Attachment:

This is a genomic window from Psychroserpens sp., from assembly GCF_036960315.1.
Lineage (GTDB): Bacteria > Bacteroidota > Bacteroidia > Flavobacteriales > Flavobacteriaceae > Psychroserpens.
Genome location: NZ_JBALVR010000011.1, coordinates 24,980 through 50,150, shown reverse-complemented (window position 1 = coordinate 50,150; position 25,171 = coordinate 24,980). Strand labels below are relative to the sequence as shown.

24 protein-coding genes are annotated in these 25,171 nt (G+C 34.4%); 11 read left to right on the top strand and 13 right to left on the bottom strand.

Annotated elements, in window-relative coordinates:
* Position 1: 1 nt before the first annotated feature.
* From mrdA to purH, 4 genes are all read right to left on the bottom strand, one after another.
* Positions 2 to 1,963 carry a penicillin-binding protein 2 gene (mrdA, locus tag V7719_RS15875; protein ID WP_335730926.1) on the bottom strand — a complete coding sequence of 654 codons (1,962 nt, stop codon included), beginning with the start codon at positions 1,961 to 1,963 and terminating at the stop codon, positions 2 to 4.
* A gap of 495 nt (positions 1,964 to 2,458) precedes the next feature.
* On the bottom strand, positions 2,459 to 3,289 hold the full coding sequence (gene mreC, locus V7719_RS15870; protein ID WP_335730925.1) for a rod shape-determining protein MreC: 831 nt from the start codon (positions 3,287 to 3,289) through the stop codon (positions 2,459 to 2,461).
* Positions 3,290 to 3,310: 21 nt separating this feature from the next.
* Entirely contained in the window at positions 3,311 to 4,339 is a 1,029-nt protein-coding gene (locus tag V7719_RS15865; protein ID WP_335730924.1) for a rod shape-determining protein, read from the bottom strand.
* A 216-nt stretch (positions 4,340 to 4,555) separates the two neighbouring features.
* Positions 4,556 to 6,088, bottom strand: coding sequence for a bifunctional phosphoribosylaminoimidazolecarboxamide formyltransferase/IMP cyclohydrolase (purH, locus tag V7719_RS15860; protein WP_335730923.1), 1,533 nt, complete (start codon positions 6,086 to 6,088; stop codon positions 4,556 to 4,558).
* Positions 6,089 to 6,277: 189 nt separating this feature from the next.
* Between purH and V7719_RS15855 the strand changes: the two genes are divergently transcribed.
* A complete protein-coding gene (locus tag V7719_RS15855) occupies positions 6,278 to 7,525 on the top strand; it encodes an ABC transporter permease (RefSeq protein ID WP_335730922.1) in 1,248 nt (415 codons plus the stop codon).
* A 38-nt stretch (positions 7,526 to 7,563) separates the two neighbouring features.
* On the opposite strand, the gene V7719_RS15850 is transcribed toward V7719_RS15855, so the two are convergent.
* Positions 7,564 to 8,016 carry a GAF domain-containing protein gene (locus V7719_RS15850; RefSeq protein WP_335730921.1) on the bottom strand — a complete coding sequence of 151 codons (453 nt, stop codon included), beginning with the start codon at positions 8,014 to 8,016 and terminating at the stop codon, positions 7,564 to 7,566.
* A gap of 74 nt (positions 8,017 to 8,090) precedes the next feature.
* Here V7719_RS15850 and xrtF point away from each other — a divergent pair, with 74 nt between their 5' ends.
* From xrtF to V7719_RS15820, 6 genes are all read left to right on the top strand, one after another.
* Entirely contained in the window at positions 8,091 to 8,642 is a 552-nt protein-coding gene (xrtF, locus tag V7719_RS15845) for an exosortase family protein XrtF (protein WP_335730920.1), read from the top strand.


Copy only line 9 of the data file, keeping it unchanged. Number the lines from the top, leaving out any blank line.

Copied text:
* A gap of 495 nt (positions 1,964 to 2,458) precedes the next feature.